Seven athletes from around Illinois - including Nina Nissly, a senior at Lake Forest High School with cerebral palsy - will be participating at the Illinois State Swim meet this weekend in Evanston. This marks the first time that students with physical or visual impairments will be allowed to swim at the state meet.
When 12-year-old Aaron Holzmueller watches the state swim meet at Evanston Township High School this weekend, he’ll be dreaming of racing in the event one day himself.
And that’s an incredible thing, says his mom, Birdy Holzmueller.
A seventh-grader at Dr. Bessie Rhodes Magnet School, Aaron has cerebral palsy, and swims and runs triathlons for several local teams. This weekend’s state swim meet is the first time physically and visually impaired athletes, like Aaron, will be able to compete and score points in their own division.
“For him to be on the team and feel on the team and contribute to the team by potentially earning points … that’s an incredible thing,” Holzmueller says.
Aaron will one day have a chance to compete at the state level thanks in part to Mary Kate Callahan, a LaGrange resident and Fenwick High School senior who filed a lawsuit this spring against the Illinois High School Sports Association (IHSA), charging the group with violations of the Americans with Disabilities Act.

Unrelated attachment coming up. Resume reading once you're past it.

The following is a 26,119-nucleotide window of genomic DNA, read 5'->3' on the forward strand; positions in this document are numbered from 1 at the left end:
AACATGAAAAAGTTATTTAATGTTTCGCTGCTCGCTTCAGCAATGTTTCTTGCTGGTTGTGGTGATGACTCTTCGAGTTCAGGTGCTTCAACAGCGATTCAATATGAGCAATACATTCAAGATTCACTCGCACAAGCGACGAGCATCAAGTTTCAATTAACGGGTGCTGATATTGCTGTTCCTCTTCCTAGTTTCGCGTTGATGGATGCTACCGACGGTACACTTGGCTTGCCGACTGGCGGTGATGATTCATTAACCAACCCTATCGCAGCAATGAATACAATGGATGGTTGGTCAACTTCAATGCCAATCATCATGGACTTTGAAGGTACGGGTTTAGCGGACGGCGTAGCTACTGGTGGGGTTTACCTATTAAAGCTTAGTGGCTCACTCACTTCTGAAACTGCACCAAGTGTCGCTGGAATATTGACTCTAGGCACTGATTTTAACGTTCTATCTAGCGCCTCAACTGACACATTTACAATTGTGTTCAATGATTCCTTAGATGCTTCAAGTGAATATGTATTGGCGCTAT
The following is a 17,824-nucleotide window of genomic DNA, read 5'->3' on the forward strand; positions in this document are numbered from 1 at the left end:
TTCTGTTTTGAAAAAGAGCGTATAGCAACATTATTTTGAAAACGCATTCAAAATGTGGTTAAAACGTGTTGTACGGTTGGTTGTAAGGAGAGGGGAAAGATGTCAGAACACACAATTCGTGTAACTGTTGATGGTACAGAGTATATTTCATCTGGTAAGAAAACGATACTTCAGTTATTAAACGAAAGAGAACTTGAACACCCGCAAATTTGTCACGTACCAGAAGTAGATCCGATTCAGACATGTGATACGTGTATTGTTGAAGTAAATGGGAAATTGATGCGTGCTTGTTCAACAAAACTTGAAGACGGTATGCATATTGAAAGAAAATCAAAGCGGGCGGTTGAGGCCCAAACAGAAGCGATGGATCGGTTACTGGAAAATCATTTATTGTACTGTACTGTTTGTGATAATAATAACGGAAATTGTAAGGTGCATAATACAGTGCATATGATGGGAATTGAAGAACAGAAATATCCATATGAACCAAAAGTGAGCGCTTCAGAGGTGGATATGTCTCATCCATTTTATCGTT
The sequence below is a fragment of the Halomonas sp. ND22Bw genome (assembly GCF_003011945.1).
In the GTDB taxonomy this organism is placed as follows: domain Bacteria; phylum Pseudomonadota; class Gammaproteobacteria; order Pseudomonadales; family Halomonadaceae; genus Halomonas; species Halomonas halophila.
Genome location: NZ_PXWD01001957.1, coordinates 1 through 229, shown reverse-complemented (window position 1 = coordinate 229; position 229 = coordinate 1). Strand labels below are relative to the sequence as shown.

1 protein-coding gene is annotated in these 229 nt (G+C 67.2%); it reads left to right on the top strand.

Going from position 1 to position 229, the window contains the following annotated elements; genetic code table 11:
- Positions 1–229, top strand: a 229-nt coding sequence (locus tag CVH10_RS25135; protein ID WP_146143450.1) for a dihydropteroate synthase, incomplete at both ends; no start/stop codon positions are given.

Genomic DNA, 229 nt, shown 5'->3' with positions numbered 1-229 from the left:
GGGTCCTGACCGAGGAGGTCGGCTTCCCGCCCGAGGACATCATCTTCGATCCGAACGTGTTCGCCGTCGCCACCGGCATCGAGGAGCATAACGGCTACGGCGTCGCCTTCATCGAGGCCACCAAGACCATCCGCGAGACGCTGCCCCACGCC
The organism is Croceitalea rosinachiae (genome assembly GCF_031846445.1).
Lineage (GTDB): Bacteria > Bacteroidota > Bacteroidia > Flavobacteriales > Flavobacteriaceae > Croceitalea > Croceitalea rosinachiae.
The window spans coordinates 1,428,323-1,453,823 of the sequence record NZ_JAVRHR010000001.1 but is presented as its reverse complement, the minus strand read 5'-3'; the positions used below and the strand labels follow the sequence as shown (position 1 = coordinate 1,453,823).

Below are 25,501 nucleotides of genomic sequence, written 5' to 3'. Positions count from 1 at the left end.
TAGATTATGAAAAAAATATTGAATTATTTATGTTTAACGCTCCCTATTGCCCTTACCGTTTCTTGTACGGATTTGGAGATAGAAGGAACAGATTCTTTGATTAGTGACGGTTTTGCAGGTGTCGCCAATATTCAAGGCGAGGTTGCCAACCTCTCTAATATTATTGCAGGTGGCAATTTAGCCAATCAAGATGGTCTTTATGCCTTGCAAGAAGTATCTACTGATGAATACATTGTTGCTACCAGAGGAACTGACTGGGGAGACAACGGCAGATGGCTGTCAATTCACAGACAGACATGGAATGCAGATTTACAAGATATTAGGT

Until this year, the IHSA technically allowed athletes with physical or visual impairments to participate in state competitions, so long as they met qualifying times. Those times, however, were designed for able-bodied athletes—and few, if any did.
Callahan says she approached the IHSA last fall, asking to participate in the state swim meet in 2011, in a separate division. She has competed in all the regular season high school meets for Fenwick since freshman year, and has been swimming since she was six years old, despite losing the use of her legs to a rare neurological disease.
But when she got no answer to a formal proposal filed with IHSA, Callahan filed a lawsuit along with the attorney general’s office and Equip for Equality, a nonprofit that advocates for people with disabilities.
“At a certain point, there was really no other choice. Nothing was moving,” says Callahan.
Although parts of the lawsuit are still pending, the IHSA created a separate division for athletes with disabilities, beginning at the state cross-country meet this fall. Matt Troha, assistant executive director, said the agency formed an ad hoc committee to discuss adding disabled athletes after Callahan approached them last year. New rules were adopted this fall to allow disabled athletes to compete in their own division in cross-country, swimming, track and field and bowling. Whether the IHSA creates disabled divisions in other sports will depend on interest, Troha said.
“It is important to note that our Board of Directors had put the wheels in motion for the creation of these programs prior to any legal proceedings," Troha says. "We are incredibly pleased with the programs that came out of the hard work by our ad hoc committee and the awareness and participation opportunities they will create.”